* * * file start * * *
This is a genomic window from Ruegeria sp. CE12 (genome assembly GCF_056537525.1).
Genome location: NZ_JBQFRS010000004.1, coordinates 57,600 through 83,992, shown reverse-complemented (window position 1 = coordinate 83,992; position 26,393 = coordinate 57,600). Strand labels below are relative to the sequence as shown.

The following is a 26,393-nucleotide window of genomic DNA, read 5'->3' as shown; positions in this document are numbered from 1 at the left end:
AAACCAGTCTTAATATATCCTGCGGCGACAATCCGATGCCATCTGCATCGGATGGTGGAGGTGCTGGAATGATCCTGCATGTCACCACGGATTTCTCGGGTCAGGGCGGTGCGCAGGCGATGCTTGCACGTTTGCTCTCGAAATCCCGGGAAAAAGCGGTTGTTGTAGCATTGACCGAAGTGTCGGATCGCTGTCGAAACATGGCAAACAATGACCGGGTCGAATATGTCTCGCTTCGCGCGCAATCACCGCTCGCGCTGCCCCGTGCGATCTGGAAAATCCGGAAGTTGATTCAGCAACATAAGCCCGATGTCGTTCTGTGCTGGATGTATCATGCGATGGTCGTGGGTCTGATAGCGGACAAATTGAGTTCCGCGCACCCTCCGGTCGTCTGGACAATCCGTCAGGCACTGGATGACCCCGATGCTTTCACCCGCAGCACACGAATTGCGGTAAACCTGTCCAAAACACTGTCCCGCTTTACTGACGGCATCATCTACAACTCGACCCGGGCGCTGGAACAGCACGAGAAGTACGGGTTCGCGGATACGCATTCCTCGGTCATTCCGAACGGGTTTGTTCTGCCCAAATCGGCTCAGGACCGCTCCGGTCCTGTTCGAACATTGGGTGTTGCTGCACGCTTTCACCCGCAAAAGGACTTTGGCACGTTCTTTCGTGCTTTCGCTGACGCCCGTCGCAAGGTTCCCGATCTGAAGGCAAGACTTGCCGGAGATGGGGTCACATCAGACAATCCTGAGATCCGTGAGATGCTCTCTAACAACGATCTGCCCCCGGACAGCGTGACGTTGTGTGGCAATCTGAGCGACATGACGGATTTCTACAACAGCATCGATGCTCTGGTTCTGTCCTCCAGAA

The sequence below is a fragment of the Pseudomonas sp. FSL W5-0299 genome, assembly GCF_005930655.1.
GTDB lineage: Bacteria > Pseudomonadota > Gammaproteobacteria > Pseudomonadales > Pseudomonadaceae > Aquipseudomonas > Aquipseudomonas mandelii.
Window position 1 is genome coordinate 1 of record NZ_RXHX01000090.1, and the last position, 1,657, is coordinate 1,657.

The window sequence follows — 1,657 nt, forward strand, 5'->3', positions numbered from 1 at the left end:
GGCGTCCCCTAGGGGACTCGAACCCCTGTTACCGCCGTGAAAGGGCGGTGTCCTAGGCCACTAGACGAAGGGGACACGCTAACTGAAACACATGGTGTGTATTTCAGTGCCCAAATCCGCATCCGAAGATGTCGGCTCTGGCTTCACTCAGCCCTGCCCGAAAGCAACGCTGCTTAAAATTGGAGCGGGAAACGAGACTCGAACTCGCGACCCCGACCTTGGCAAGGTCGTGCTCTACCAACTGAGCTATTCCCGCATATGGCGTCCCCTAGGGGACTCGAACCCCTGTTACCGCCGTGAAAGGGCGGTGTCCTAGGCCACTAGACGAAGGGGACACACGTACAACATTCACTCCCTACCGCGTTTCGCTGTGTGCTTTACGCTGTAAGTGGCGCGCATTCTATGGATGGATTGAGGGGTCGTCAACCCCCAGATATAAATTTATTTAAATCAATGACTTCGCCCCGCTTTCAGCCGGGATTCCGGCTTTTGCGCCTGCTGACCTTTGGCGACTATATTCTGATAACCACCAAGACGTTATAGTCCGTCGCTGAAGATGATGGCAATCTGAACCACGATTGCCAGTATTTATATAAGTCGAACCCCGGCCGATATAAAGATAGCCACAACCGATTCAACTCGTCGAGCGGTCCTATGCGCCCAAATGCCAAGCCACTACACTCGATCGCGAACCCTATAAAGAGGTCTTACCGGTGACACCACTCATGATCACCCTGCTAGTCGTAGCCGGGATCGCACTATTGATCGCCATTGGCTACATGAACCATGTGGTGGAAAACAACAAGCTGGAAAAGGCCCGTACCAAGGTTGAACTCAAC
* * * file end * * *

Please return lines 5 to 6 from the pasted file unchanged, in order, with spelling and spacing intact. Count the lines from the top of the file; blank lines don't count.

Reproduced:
The sequence below is a fragment of the Pseudomonas sp. FSL W5-0299 genome, assembly GCF_005930655.1.
GTDB lineage: Bacteria > Pseudomonadota > Gammaproteobacteria > Pseudomonadales > Pseudomonadaceae > Aquipseudomonas > Aquipseudomonas mandelii.